Ethnic Politics in Eighteenth-Century Burma

  • Lieberman V
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Abstract

We commonly find in the literature on pre-colonial mainland Southeast Asia a tendency to treat the principal ethnic groups—Burmese, Mons, Siamese, Cambodians, Vietnamese—as discrete political categories. This tendency is particularly marked in the historiography of the Irrawaddy valley, where the recurrent north—south conflicts of the eleventh to the eighteenth centuries have usually been interpreted as ‘national’ or ‘racial’ struggles between the Burmese people of the north and the Mon, or Talaing, people of the south. In writing of the last major ‘Mon—Burmese’ war, that of 1740—57, historians have characterized the 1740 uprising at the southern city of Pegu as an expression of ‘Mon nationalism’. The ensuing conflict reportedly became a struggle between Mons and Burmese each ‘fighting for the existence of their race’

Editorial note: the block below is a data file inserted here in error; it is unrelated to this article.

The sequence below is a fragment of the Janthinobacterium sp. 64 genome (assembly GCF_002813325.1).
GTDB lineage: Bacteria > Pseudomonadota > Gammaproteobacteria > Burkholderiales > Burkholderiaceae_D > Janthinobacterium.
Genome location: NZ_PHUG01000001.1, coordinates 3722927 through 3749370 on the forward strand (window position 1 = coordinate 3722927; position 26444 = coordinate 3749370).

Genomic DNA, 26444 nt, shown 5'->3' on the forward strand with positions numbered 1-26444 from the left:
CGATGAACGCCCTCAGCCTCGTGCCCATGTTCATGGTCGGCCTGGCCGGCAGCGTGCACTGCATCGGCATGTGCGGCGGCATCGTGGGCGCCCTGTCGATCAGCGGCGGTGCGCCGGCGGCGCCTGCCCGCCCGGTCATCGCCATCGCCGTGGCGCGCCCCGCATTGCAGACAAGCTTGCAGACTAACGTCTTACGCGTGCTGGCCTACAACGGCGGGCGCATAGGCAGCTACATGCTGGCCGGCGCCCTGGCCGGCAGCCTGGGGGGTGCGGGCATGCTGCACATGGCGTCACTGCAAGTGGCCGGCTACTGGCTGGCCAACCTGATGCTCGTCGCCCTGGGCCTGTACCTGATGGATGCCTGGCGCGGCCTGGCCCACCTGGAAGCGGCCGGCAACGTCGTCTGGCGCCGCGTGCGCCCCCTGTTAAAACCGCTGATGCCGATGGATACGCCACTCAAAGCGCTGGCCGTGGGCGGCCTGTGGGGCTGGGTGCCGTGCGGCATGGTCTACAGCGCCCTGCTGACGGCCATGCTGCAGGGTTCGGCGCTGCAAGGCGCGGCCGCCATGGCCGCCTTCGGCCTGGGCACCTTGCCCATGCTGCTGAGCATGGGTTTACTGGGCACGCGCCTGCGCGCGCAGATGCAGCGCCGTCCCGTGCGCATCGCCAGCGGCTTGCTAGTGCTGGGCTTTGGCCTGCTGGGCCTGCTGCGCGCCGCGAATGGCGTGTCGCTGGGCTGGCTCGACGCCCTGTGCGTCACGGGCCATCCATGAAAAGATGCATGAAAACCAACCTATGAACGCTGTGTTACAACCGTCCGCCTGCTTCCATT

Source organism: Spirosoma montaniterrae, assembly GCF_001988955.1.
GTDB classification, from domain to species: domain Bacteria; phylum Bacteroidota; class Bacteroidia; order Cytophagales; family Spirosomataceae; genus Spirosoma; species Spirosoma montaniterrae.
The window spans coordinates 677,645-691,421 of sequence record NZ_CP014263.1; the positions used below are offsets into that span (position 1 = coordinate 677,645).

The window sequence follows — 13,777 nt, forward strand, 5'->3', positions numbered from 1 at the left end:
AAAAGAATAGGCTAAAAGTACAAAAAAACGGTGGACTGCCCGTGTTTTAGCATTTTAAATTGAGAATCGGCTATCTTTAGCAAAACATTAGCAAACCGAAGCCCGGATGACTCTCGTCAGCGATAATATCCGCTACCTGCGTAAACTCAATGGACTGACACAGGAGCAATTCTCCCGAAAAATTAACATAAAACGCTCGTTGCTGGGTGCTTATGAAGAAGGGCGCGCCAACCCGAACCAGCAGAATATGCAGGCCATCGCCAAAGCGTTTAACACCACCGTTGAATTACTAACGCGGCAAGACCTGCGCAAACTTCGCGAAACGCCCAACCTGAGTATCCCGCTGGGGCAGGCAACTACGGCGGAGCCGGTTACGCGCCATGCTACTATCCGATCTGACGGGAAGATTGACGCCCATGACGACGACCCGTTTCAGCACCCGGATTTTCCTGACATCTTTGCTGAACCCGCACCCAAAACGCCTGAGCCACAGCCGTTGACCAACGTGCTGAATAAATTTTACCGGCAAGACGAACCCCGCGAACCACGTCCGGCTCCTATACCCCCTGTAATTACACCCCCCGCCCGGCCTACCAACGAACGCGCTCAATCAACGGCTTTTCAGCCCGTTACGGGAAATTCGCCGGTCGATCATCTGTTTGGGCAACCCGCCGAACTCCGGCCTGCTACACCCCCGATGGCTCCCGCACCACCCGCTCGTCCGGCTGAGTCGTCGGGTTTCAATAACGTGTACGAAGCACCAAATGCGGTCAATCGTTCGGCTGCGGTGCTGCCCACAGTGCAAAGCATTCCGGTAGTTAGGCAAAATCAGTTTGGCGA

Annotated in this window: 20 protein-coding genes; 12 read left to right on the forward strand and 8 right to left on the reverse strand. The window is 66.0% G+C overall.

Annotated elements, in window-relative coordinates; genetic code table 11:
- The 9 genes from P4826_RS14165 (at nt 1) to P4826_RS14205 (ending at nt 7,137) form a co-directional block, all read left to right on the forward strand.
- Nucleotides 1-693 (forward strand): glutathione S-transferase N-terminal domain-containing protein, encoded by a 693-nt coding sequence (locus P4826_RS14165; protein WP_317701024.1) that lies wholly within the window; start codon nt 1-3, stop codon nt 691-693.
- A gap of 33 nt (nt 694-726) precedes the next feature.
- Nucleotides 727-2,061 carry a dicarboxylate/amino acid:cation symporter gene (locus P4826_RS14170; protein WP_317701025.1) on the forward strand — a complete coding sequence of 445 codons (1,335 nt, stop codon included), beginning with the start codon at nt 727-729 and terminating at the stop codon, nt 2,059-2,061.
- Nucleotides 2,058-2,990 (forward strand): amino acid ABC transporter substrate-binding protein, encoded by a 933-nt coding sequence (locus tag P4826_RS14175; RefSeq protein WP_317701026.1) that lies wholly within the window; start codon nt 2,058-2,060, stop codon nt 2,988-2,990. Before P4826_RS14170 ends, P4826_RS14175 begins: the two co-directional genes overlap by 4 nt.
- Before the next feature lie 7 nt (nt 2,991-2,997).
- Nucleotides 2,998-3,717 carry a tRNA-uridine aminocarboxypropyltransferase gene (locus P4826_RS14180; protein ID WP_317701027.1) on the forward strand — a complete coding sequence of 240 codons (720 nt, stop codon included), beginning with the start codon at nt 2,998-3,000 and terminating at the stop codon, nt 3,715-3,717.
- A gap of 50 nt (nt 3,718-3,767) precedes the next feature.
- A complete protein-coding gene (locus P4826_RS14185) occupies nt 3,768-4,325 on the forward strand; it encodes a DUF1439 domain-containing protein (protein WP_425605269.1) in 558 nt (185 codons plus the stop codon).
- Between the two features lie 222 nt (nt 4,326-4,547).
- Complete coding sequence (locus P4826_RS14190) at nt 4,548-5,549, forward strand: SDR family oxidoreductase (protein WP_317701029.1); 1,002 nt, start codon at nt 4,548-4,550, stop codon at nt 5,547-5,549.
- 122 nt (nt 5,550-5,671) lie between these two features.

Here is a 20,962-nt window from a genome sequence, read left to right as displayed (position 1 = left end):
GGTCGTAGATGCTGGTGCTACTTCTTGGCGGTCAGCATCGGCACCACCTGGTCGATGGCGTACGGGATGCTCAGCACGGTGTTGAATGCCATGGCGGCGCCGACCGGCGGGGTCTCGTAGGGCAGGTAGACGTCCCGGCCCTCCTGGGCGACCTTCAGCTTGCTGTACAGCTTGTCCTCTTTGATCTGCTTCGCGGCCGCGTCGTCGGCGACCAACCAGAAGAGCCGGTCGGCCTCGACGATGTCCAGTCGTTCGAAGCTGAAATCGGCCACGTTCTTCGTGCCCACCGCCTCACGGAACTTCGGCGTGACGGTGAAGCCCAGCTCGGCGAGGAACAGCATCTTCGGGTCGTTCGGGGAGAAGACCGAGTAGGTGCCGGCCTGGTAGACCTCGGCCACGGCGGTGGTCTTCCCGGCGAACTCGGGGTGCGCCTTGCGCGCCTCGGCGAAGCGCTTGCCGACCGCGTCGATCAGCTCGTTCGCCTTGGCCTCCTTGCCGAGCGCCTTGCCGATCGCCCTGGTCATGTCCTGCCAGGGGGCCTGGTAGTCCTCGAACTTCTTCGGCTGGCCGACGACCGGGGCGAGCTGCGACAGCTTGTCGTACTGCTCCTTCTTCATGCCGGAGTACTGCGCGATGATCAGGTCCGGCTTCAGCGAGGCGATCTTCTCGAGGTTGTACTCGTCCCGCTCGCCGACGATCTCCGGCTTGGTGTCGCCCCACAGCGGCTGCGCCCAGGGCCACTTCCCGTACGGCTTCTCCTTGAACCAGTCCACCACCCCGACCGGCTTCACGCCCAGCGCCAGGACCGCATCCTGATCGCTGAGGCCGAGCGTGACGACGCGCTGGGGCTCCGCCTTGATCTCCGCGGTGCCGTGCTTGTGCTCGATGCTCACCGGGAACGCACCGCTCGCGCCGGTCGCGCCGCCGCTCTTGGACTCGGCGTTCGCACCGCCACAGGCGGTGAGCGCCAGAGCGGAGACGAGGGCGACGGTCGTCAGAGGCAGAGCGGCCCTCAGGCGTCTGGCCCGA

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Authors

  • Victor B Lieberman

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